Shofar: The Movie

What is a shofar? What do its calls — tekiah, shevarim, teruah — mean? Why does it send a chill down our spines and a shiver in our hearts?

Jeremiah Lockwood, lead singer and guitarist for The Sway Machinery, has a few answers.

‘Tis the season — the season, that is, to think about our year, our lives, and everything we’ve done right or wrong. (In a bizarre twist, it isn’t that different from the Santa Claus take on Christmas…we’re just not as materialistic about it.)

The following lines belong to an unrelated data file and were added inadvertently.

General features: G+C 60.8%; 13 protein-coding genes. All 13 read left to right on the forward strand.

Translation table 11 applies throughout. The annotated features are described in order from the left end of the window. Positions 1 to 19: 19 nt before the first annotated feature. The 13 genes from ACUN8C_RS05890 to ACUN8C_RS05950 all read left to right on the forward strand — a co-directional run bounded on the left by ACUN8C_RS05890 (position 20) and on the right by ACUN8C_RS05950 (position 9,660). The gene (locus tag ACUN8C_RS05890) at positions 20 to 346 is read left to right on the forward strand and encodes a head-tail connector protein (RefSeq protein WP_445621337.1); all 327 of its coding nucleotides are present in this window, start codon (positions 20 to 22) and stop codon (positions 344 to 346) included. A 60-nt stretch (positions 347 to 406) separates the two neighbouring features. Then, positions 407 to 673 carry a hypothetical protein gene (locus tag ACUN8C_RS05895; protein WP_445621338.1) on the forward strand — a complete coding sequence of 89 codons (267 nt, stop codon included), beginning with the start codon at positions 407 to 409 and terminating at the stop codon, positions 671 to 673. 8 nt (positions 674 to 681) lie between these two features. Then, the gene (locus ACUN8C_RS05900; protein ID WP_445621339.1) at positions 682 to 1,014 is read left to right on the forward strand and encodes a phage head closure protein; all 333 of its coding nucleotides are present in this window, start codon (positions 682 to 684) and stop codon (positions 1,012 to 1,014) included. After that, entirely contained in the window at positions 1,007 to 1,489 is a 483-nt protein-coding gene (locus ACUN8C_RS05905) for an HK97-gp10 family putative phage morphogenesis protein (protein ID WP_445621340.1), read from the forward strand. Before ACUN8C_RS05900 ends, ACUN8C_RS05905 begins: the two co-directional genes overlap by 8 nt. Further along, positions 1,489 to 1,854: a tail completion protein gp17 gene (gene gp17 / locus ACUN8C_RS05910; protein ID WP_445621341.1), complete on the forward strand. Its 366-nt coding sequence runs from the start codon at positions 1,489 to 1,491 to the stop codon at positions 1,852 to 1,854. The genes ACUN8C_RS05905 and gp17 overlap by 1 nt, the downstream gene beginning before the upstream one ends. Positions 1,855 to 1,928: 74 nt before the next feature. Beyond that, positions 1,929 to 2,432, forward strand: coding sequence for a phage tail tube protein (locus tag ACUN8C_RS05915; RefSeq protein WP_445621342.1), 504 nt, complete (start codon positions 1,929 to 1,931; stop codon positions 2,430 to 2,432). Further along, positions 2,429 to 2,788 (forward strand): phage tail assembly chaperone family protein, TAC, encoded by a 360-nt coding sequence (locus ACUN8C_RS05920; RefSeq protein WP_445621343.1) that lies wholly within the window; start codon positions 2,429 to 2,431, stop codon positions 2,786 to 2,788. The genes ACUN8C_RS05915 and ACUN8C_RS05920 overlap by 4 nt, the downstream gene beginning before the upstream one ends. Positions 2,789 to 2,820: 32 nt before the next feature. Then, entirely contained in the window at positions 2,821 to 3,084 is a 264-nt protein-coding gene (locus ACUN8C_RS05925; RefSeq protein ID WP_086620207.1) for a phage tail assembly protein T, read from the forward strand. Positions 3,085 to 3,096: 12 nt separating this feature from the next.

That, Jeremiah says, is why we have the shofar. It’s not like praying or speaking or giving a sermon — it’s just a single, sustained, wordless blast. The shofar doesn’t have any notes or volume control. Any time you blow into it, you’re getting it 100%. It’s beyond apologies, beyond words — it’s just supposed to grip you.

Discover More

10 Things the Shofar Symbolizes

Here's how the shofar sounds were interpreted in a classic text more than 1,000 years ago.

The Shofar’s Question

The sound of the ram's horn asks: "What are you doing here?"

The Shofar Blasts

The ram's horn is blown on the High Holidays in three specific ways.